Historic buildings across the country are throwing open their door to the public in a major celebration of Irish heritage.
Organisers of National Heritage Week are expecting a record 370,000 people to take part in more than 1,400 events.
Attractions include learning how the 1916 Proclamation was printed at the National Print Museum, exploring lightkeepers' houses along the coast and a medieval weapons display in Co Donegal.
Visitors are also being invited to listen to a traditional music session in Dublin's Botanical Gardens, to tour the tower and ringing room of St Patrick's Cathedral, explore the mystery of Tara in Co Meath, or even follow US President Barack Obama's tour of Co Offaly.
The nine-day programme kicks off on Saturday, running until August 28, and the majority of events are free to attend, according to organisers the Heritage Council.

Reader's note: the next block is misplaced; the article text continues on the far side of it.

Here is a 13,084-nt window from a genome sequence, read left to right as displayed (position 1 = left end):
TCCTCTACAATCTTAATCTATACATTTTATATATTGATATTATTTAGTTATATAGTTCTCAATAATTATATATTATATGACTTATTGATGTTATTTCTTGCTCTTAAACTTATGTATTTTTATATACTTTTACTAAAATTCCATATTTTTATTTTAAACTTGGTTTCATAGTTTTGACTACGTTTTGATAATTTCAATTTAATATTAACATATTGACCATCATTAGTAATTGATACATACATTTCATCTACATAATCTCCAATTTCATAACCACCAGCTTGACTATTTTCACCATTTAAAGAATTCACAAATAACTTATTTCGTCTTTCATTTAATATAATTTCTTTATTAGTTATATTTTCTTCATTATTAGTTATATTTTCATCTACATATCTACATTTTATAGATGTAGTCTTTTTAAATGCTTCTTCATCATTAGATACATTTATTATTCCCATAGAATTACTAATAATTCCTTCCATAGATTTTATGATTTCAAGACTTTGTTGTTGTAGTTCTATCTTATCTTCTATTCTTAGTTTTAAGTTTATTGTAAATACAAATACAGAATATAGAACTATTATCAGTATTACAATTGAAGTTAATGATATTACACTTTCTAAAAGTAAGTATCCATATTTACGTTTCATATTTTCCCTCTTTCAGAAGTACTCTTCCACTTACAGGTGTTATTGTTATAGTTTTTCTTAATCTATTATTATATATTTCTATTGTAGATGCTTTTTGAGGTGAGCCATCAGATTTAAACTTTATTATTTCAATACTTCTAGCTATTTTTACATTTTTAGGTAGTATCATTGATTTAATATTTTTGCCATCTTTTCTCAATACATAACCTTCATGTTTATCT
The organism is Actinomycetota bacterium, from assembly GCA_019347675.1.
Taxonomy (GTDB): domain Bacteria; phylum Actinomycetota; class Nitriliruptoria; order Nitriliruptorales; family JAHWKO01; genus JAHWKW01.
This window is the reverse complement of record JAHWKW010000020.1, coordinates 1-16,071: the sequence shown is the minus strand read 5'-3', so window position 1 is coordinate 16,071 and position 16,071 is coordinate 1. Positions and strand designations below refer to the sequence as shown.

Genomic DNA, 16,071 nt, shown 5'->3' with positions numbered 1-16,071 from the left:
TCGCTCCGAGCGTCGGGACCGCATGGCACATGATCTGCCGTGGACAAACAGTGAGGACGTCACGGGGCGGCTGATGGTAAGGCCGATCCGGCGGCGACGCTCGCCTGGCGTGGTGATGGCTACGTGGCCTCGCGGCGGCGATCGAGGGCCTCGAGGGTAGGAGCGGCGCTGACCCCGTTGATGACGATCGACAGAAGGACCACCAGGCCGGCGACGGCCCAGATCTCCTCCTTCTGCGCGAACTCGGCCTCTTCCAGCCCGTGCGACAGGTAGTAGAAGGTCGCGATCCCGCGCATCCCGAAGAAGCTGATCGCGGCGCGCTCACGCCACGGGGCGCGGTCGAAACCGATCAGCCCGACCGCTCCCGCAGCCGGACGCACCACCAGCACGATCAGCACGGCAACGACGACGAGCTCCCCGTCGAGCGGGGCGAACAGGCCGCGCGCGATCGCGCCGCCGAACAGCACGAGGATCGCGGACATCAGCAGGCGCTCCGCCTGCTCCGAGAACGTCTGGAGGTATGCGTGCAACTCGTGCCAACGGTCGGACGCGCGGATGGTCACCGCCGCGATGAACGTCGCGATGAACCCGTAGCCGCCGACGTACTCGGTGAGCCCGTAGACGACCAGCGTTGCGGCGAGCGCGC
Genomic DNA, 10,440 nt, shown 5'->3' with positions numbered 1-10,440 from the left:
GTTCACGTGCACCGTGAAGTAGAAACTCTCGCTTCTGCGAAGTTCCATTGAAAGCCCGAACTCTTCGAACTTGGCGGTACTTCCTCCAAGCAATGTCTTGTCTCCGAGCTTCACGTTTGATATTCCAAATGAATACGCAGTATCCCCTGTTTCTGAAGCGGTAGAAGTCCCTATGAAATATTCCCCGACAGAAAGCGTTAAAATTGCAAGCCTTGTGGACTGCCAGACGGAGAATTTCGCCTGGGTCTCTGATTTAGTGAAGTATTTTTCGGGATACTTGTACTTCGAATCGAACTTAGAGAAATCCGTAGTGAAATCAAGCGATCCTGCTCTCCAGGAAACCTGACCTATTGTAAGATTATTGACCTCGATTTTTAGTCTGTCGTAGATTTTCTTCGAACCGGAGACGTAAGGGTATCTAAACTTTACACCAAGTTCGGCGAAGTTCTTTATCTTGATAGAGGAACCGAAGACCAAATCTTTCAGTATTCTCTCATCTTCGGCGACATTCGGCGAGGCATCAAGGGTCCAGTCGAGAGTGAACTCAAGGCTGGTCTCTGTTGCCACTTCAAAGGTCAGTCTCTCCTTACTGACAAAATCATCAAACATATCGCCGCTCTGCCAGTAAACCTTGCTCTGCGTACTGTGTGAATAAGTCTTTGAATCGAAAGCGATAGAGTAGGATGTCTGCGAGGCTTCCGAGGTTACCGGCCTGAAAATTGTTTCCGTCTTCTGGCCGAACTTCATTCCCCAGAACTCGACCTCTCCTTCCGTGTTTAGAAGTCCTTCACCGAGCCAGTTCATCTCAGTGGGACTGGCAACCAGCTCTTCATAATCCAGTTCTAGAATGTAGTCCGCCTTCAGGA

Michael Starrett, chief executive of the Heritage Council, said hundreds of people are volunteering their time to organise events in their local areas.
"When the Heritage Council first took over the running of National Heritage Week in 2005, there were just 500 events taking place during the week," he said.
"Today the week is well over double the size and this is a direct result of the increasing levels of community involvement we are seeing nationwide."
Mr Starrett added: "I would encourage everyone to check what events are happening in their local areas. You may be surprised to see what heritage is on your doorstep."
Go to the website www.heritageweek.ie for full event listings.